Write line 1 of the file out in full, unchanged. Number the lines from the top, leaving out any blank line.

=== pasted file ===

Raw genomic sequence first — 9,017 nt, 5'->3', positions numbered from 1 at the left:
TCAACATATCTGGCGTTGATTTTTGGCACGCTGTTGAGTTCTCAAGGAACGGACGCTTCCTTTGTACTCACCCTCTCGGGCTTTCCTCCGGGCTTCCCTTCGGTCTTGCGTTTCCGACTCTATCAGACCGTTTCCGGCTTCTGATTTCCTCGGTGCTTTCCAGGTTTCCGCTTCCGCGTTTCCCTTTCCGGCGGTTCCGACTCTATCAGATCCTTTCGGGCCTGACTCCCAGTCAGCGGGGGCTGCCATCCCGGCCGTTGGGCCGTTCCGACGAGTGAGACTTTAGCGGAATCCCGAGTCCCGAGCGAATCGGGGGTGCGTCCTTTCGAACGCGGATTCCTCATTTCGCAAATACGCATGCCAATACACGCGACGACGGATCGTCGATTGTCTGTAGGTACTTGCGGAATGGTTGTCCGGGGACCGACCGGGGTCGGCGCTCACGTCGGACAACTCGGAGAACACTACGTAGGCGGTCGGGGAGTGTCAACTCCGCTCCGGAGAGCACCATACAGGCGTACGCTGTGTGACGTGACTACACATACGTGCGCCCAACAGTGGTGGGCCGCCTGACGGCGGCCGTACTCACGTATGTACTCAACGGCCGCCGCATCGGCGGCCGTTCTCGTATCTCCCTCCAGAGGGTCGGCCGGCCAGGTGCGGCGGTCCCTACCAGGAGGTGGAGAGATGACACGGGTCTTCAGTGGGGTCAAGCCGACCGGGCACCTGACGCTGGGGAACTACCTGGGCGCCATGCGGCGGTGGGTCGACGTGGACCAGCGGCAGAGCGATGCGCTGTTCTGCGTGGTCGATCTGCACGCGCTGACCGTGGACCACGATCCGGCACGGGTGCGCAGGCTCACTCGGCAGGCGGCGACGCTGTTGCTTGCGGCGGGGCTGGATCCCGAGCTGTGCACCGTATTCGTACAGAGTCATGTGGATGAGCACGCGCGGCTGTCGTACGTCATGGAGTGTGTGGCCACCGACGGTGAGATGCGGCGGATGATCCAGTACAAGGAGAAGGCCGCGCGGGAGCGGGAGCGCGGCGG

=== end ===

Raw genomic sequence first — 9,017 nt, 5'->3', positions numbered from 1 at the left: